Phylogenetic inference

Because of its many advantages, including maternal inheritance, rapid evolution, low recombination rates, and many available molecular markers, the mitogenome has become a useful tool for the study of taxonomy, phylogeny, evolution, population genetics, and comparative genomics [27, 29]. Ilex L. exhibits notable morphological diversity, and the boundaries of some species have not been clearly defined in this genus due to similar morphological features [50, 51]. Thus, further research is needed to understand the origin and evolutionary relationships of this genus. Recently, several studies have characterized the genus Ilex by means of phylogeny and biogeography [1], complete chloroplast genome assembly [51], SSR analysis [52], and nuclear genome assembly [30,31,32]. Aside from this, the taxonomy of the genus is still not clear, and the mitogenomes can help to understand the evolutionary relationships existing among species of the Aquifoliaceae family and the putative hybrid origin for many species within the genus. In the current study, based on the information obtained from the mitogenome, a phylogenetic analysis of the I. metabaptista mitogenome and the published mitogenomes of 29 plant species was performed. The evolutionary relationships among these species were consistent with the topology of the phylogenetic tree, indicating the consistency of traditional and molecular taxonomy, which illustrated the possibility of employing information acquired from mitogenomes in plant phylogenetic studies. In addition, these results will lay the foundation for identifying further evolutionary relationships within Aquifoliaceae. However, due to the lack of adequate representative mitogenomes, more mitogenomes of Aquifoliaceae need to be sequenced to better resolve the phylogeny and evolutionary biology within this large family [22].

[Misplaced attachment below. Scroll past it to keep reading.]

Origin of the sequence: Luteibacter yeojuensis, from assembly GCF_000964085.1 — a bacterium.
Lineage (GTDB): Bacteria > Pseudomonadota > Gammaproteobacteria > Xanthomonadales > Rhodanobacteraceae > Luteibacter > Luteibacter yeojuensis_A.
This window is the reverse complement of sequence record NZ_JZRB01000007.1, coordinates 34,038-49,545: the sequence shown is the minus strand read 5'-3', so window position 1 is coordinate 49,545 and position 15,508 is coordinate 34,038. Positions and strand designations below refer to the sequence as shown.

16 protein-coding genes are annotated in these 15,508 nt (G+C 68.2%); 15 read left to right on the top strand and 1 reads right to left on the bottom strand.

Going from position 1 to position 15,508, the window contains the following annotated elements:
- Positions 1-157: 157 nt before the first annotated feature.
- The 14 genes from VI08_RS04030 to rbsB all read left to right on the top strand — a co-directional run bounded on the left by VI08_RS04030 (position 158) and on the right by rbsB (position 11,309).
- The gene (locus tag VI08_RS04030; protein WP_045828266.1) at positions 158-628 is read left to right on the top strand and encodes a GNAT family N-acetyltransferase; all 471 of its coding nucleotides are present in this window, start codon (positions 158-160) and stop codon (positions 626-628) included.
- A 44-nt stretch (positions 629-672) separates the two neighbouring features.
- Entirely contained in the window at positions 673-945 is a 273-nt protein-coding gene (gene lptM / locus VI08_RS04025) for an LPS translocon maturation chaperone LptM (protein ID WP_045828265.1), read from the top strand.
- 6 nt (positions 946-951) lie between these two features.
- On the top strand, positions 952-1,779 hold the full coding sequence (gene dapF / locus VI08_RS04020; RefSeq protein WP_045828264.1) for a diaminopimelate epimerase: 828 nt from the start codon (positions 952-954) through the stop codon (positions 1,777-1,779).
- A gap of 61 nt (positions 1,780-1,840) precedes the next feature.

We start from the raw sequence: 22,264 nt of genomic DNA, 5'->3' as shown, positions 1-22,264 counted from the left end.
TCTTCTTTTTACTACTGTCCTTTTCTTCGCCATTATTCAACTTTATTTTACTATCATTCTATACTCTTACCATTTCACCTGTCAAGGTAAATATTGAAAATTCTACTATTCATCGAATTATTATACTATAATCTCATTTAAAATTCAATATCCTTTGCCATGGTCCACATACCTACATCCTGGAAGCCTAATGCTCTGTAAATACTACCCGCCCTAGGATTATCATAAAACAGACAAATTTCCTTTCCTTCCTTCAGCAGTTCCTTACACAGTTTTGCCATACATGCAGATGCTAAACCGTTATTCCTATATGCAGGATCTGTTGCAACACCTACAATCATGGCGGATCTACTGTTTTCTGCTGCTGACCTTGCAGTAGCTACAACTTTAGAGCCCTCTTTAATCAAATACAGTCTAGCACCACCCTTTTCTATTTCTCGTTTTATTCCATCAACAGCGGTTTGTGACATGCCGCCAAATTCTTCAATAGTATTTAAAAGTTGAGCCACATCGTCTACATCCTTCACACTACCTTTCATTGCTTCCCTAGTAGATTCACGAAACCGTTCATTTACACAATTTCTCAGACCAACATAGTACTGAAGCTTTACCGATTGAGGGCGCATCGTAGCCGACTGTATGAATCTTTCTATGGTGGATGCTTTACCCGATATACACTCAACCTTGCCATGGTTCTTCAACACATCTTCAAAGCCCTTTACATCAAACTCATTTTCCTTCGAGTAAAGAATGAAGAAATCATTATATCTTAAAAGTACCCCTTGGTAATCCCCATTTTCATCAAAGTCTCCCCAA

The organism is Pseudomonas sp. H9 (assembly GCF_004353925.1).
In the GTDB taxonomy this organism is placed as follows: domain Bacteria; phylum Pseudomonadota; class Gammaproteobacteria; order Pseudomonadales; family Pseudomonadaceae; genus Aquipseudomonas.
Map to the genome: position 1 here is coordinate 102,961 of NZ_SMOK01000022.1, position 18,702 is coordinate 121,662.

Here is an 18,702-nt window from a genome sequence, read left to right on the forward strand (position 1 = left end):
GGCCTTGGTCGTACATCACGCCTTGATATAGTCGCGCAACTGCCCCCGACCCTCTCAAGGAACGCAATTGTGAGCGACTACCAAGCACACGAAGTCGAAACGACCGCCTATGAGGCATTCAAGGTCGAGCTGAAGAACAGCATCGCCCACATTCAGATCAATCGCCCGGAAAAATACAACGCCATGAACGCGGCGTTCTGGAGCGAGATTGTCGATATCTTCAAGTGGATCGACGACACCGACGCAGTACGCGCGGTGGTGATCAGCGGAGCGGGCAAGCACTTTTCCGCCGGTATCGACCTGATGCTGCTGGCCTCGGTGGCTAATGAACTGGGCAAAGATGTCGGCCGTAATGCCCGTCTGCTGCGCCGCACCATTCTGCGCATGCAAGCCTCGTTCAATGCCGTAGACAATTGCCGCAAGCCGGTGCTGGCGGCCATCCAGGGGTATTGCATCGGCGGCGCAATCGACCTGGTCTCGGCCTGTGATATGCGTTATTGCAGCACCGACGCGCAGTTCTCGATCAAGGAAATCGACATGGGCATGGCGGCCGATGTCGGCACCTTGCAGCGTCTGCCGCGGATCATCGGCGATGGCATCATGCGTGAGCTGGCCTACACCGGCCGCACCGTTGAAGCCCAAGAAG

In this study, our study produced the first detailed characterization of a complete mitogenome in Ilex. The mitogenome of I. metabaptista was sequenced, assembled, and annotated, and the DNA and amino acid sequences of annotated genes were analysed thoroughly. The I. metabaptista mitogenome was circular and 529,560 bp in length. In addition, 67 genes, of which 42 PCGs, 22 tRNA genes, and 3 rRNA genes, were annotated in the mitogenome. Then, the repeat sequences, RNA-editing sites, homologous fragments between mitochondria and chloroplasts, patterns of biased codon usage, and selective pressure were analysed. Additionally, Ka/Ks analysis, nucleotide polymorphism analysis, and comparative analysis of genomic features were performed to provide a more comprehensive understanding of mitogenome evolution in asterids. Furthermore, the evolutionary status of I. metabaptista was verified by phylogenetic analysis based on the mitogenomes of this species and 29 other taxa. This study provides extensive information regarding the I. metabaptista mitogenome, which is helpful for future research on the genetic variation, systematic evolution, and breeding of I. metabaptista. Therefore, these results help us lay a solid foundation for the cultivation, exploitation, and utilization of this multifunctional tree species.